The ongoing return of risk appetite will cease to favour low-risk, low-yield US assets. Moreover, the collapse of financial cross-border flows – the more persistent aspect of “financial de-globalisation” – will require that global investors allocate a larger share of their cross-border portfolio to assets of current account deficit countries such as the US (see Box 1). The new financial landscape – with greater financial regulation and lower leverage – is likely to make this shortage of international capital more persistent. In turn, the retrenchment of private savers – especially in oil-exporting countries and Japan – and expansionary fiscal policies almost everywhere are likely to lead us towards a “savings drain” by global lenders – the opposite of the “savings glut” in pre-crisis years.
In a new financial landscape in which leverage is limited by worldwide regulation, and where the gradual digestion of toxic assets will weigh on bank’s balance sheets for some time, limiting the availability of credit, the US will face tougher terms to finance its external imbalance. In our view, these tougher terms, together with the sharp increase in US household savings, could have gone a long way towards unwinding the global imbalances in a non-traumatic way. However, that would have entailed passive fiscal and monetary policies and a politically unpalatable economic contraction. Instead, a massive fiscal stimulus partially financed directly by the Fed through the purchase of Treasuries should ultimately lead to a reversal of the dollar bonanza. Perfectly at odds with the global imbalance premonitions of the early 2000s, the dollar’s weakness will likely be the best gauge of the turnaround of the global crisis.
Box 1: Financial de-globalisation is bad news for the US
A notable feature of the period of financial globalisation that started in 2002 is that, despite the heavy borrowing in recent years, the US has financed its large current account deficits without experiencing an unusual build-up in foreign investors’ holdings of US assets. A simple exercise helps clarify this point (Figure 5). Consider a two-country world with one surplus country (country A) and one deficit country (country B). To focus on the effect of gross – as opposed to net – flows, assume that current account balances remain unchanged before and after the crisis, but the level of A’s investable income halves from a pre-crisis level of 1,000 (20% of which goes to finance country 1’s current account) down to 500. It follows that, to finance the same current account deficit in the post-crisis, country B needs to induce country A’s investors to double their foreign portfolio share by raising expected returns, which could be achieved either through higher rates or appreciation expectations.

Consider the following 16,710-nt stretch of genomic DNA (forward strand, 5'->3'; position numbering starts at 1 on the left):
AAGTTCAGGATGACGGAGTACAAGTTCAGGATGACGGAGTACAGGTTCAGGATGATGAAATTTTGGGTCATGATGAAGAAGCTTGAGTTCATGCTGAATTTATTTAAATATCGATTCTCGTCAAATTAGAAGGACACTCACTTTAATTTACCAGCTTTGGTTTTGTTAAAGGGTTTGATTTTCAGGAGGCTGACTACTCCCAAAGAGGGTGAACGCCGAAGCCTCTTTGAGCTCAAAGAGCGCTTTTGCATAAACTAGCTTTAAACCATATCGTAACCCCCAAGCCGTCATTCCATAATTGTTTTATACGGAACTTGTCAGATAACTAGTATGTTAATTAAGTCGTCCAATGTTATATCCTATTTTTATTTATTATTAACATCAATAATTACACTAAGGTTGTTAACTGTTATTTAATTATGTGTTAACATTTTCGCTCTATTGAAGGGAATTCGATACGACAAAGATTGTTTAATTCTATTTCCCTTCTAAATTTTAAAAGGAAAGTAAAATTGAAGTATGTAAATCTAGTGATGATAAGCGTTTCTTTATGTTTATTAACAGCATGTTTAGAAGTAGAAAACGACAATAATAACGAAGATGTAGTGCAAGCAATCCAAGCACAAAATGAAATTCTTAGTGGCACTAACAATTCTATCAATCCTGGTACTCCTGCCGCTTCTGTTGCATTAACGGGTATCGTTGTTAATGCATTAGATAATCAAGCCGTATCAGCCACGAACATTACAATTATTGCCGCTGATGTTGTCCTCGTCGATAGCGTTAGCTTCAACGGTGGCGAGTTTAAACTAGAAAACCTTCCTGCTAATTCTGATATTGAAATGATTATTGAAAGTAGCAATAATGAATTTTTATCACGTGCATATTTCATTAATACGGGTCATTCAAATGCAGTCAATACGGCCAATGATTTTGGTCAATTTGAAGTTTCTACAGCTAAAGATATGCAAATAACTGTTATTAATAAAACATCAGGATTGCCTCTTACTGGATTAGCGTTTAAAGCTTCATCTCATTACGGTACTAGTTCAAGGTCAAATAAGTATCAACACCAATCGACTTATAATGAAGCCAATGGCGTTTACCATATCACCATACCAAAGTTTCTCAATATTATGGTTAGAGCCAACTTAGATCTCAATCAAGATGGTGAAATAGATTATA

The example illustrates the effect of today’s sharp decline in capital flows. In the past five years, the cumulative US borrowing has been $3.4trn, which amounted to almost 60% of net external surpluses. However, courtesy of the surge in financial globalisation, US borrowing was only 23% of the assets that foreign investors were investing abroad, less than its estimated share in the global asset portfolio (Figure 5). Even debt securities, blessed by the flight to quality, captured 41% of 2007 cross-border debt flows, roughly in line with their 37% share at the beginning of the year. In other words, international flows to the US were barely keeping track with the foreign portfolio shares of international investors. Not anymore. We believe this pattern of drier international capital markets is likely to persist for many quarters, in which case, the same US funding needs would need to stretch the share captured by US assets – at a cost in terms of higher rates and/or a weaker dollar.
Christian Broda, Piero Ghezzi, Eduardo Levy-Yeyati, “The new global balance”, March 23, 2009, Barclays Capital
Reinhart, Carmen M. and Vincent Reinhart (2008), Is the US too big to fail?, VoxEU.org, 17 November